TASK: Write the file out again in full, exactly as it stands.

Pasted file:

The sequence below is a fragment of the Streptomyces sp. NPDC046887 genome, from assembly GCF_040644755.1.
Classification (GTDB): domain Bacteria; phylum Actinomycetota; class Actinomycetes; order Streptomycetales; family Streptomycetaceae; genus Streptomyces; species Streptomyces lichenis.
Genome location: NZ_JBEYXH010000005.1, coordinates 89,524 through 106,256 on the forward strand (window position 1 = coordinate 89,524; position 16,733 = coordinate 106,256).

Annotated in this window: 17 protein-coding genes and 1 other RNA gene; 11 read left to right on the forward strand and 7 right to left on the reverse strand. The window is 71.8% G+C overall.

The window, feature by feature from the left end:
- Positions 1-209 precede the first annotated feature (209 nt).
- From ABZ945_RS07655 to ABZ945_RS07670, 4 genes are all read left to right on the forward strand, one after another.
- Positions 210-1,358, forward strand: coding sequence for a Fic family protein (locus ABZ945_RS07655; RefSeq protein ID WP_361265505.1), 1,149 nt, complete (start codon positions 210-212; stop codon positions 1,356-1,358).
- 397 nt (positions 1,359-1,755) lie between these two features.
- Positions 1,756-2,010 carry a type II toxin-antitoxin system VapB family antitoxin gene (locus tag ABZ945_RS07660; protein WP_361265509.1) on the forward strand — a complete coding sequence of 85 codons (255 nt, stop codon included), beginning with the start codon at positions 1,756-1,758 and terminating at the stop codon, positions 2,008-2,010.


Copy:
The sequence below is a fragment of the Streptomyces sp. NPDC046887 genome, from assembly GCF_040644755.1.
Classification (GTDB): domain Bacteria; phylum Actinomycetota; class Actinomycetes; order Streptomycetales; family Streptomycetaceae; genus Streptomyces; species Streptomyces lichenis.
Genome location: NZ_JBEYXH010000005.1, coordinates 89,524 through 106,256 on the forward strand (window position 1 = coordinate 89,524; position 16,733 = coordinate 106,256).

Annotated in this window: 17 protein-coding genes and 1 other RNA gene; 11 read left to right on the forward strand and 7 right to left on the reverse strand. The window is 71.8% G+C overall.

The window, feature by feature from the left end:
- Positions 1-209 precede the first annotated feature (209 nt).
- From ABZ945_RS07655 to ABZ945_RS07670, 4 genes are all read left to right on the forward strand, one after another.
- Positions 210-1,358, forward strand: coding sequence for a Fic family protein (locus ABZ945_RS07655; RefSeq protein ID WP_361265505.1), 1,149 nt, complete (start codon positions 210-212; stop codon positions 1,356-1,358).
- 397 nt (positions 1,359-1,755) lie between these two features.
- Positions 1,756-2,010 carry a type II toxin-antitoxin system VapB family antitoxin gene (locus tag ABZ945_RS07660; protein WP_361265509.1) on the forward strand — a complete coding sequence of 85 codons (255 nt, stop codon included), beginning with the start codon at positions 1,756-1,758 and terminating at the stop codon, positions 2,008-2,010.